Each liter of ocean water they collect contains up to a billion bacterial cells. For several years, researchers have been sequencing the DNA found in those bacteria, creating large databases of prevalent marine microbial genes found in the environment.
However, those DNA sequences alone cannot reveal which genes the bacteria are actually using in their day-to-day activities, or when they are expressing them.
Its a lot of information, and its hard to know where to start, said DeLong. How do you know which genes are actually important in any given environmental context?
To figure out which genes are expressed, DeLong and colleagues sequenced the messenger RNA (mRNA) produced by the cells living in complex microbial communities. mRNA carries instructions to the protein-building machinery of the cell, so if there is a lot of mRNA corresponding to a particular gene, it means that gene is highly expressed.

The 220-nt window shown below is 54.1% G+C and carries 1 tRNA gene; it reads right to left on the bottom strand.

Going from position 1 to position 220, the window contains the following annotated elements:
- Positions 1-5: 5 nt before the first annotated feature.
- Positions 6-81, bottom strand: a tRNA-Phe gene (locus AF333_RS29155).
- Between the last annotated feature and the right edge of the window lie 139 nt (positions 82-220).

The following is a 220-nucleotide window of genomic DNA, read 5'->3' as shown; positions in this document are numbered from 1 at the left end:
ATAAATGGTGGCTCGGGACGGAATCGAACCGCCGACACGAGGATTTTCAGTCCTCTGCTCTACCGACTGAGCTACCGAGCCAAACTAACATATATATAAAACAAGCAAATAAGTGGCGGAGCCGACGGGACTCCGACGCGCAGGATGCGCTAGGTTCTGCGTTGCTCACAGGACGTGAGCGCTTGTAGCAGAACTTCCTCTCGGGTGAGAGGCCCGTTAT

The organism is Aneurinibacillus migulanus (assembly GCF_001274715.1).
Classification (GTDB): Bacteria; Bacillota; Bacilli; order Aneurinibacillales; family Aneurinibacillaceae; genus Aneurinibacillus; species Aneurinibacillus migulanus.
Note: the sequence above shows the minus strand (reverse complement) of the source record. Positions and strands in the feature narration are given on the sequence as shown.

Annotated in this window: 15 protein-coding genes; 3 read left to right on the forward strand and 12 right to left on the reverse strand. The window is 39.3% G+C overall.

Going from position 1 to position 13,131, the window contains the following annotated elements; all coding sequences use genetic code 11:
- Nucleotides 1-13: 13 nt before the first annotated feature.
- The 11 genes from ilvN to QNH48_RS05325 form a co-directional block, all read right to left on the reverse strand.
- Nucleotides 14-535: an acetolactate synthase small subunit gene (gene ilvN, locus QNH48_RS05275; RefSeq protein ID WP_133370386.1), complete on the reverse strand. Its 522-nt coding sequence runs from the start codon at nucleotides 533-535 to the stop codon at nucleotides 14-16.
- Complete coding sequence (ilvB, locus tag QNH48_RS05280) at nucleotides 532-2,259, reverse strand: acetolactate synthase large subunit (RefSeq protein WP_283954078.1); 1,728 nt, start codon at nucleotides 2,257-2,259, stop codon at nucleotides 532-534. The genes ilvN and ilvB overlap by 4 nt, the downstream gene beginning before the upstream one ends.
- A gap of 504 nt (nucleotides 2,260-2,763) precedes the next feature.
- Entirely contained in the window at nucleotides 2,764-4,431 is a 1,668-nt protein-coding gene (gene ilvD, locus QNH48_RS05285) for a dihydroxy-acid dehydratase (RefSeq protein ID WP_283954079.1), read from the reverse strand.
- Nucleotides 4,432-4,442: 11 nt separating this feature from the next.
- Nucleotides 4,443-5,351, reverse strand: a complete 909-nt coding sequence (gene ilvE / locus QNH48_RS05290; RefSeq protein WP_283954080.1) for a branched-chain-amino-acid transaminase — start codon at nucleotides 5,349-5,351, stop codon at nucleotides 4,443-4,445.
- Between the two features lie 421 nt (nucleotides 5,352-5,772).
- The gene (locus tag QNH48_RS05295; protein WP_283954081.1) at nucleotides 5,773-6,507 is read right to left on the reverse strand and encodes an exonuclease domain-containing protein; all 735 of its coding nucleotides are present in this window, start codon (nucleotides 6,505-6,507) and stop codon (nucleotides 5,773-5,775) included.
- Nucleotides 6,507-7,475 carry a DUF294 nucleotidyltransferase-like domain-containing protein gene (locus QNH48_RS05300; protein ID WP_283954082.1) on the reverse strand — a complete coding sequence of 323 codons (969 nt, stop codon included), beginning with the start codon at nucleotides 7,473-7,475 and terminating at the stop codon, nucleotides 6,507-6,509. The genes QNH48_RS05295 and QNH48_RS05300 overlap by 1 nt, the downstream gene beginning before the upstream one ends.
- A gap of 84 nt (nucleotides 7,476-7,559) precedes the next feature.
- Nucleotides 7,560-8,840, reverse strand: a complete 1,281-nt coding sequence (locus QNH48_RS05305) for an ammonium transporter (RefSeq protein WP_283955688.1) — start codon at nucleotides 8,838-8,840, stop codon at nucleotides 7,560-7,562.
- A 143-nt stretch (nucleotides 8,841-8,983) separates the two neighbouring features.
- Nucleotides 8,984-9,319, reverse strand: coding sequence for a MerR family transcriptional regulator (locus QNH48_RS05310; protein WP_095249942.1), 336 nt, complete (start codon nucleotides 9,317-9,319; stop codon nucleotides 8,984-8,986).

The new technique requires the researchers to convert bacterial mRNA to eukaryotic (non-bacterial) DNA, which can be more easily amplified and sequenced. They then use sequencing technology that is fast enough to analyze hundreds of millions of DNA base pairs in a day.
Once the sequences of highly expressed mRNA are known, the researchers can compare them with DNA sequences in the database of bacterial genes and try to figure out which genes are key players and what their functions are.
The team found some surprising patterns of gene expression, DeLong said. For example, about half of the mRNA sequences found are not similar to any previously known bacterial genes.
|Contact: Elizabeth Thomson|
Massachusetts Institute of Technology